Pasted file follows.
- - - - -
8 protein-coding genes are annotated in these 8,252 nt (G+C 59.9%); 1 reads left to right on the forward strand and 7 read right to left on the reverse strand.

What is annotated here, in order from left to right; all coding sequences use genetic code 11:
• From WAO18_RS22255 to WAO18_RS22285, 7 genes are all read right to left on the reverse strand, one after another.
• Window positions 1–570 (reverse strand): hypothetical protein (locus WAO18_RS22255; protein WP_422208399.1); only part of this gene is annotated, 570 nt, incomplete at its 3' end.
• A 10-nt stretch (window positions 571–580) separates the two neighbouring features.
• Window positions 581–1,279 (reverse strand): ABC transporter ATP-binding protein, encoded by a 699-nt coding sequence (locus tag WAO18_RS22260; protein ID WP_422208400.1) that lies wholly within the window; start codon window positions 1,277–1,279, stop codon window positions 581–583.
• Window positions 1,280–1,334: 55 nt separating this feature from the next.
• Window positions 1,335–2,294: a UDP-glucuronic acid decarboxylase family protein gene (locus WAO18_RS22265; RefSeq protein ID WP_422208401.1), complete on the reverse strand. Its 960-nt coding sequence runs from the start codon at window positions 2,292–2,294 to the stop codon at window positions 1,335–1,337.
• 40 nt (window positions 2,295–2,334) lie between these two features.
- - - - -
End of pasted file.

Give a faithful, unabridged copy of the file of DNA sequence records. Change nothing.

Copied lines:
8 protein-coding genes are annotated in these 8,252 nt (G+C 59.9%); 1 reads left to right on the forward strand and 7 read right to left on the reverse strand.

What is annotated here, in order from left to right; all coding sequences use genetic code 11:
• From WAO18_RS22255 to WAO18_RS22285, 7 genes are all read right to left on the reverse strand, one after another.
• Window positions 1–570 (reverse strand): hypothetical protein (locus WAO18_RS22255; protein WP_422208399.1); only part of this gene is annotated, 570 nt, incomplete at its 3' end.
• A 10-nt stretch (window positions 571–580) separates the two neighbouring features.
• Window positions 581–1,279 (reverse strand): ABC transporter ATP-binding protein, encoded by a 699-nt coding sequence (locus tag WAO18_RS22260; protein ID WP_422208400.1) that lies wholly within the window; start codon window positions 1,277–1,279, stop codon window positions 581–583.
• Window positions 1,280–1,334: 55 nt separating this feature from the next.
• Window positions 1,335–2,294: a UDP-glucuronic acid decarboxylase family protein gene (locus WAO18_RS22265; RefSeq protein ID WP_422208401.1), complete on the reverse strand. Its 960-nt coding sequence runs from the start codon at window positions 2,292–2,294 to the stop codon at window positions 1,335–1,337.
• 40 nt (window positions 2,295–2,334) lie between these two features.